Wednesday, July 08, 2009

Grief & Folly


SOMEBODY WAS BOUND TO SAY what a lot of other people were thinking, and just because that someone was narrow-minded, reactionary blowhard Peter King, the Republican congressman from Long Island, doesn't mean his remarks were totally bereft of merit. King has made more than his share of outlandish statements over the years, but none caused a backlash quite like his Youtube video about the Michael Jackson media circus:
"Let's knock out the psychobabble. He was a pervert, a child molester; he was a pedophile. And to be giving this much coverage to him, day in and day out, what does it say about us as a country?"
You can question the timing of the comments -- but considering that half the country and most of the media seem to have lost their mind over the last 10 days, I thought if nothing else King provided something of a balance to all the over-the-top idolatry. I mean, pharaohs have been buried with less ceremony and adulation. But then of course as far as we know the King of Tut never busted out the moonwalk, did he?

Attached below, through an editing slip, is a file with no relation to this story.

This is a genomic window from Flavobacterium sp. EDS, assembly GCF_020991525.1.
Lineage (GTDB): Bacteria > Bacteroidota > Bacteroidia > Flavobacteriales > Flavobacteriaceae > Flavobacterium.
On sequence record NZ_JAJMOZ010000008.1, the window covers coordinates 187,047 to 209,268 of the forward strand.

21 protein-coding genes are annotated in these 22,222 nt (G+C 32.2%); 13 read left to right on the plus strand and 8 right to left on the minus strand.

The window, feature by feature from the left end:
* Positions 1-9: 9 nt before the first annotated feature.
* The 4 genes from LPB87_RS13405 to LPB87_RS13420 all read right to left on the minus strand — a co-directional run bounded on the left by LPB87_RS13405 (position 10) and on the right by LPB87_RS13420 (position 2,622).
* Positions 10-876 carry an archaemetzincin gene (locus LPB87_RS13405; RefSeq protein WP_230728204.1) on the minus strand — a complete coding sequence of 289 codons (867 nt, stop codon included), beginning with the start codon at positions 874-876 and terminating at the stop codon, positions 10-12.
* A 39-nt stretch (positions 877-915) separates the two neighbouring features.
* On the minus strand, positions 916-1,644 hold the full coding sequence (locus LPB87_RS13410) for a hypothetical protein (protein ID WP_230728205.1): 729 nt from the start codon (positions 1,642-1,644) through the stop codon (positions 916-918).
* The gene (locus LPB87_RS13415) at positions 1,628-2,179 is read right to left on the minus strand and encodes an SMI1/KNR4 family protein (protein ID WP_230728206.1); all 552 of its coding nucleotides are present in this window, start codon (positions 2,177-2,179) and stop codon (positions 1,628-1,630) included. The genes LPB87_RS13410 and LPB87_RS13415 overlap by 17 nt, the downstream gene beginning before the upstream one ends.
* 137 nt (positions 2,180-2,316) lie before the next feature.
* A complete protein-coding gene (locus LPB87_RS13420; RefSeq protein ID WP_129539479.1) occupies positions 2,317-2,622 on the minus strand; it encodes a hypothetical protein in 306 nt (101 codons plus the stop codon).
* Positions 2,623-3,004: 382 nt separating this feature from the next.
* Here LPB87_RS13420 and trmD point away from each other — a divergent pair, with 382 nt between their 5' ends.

Speaking of psychobabble, if there were an award for Most Cringe-Inducing Commentary on Michael Jackson's death, rap "artist" Jean "I need that Grammy" Grae would definitely be a contender, given her gushing, near-hysterical column in last week's Village Voice:
"I'm lucky and blessed to have been one of the millions who received Michael's magical, awesome, immortal presents/presence ... I'm not going to speculate on any of the controversy, the darkness--we all have, all of us. I can't judge anyone, and I won't ... No, I never met Michael Jackson. No, never even got close. But if he wasn't the most brilliant sliver of magic alive, I don't what is or ever will be."
Writing about Jackson but refusing to deal with the child molestation charges or talk about his tortured visage is like mentioning Richard Nixon but avoiding the Watergate scandal. By the same logic, when Phil Spector dies, I don't want to hear anything about his personal flaws or murder conviction... only uncritical, non-stop coverage of all the hits he produced in the '50s and '60s and the joy he brought to millions. Anything else would be disrespectful to his family and fans.

By all means, feel free to call me a "playa hater," but Jamie Foxx has always struck me as an unfunny, arrogant, ignorant, overrated, overbearing-narcissist-even-by-current-Hollywood-standards, jive-ass fool -- if I can still say that on the Internets -- so his remarks at the Black Entertainment Awards came as no surprise to me, but I'm glad others took notice of his needlessly exclusionary remarks: "We want to celebrate this black man," Foxx said while wearing an absurd Michael Jackson costume. "He belongs to us and we shared him with everybody else."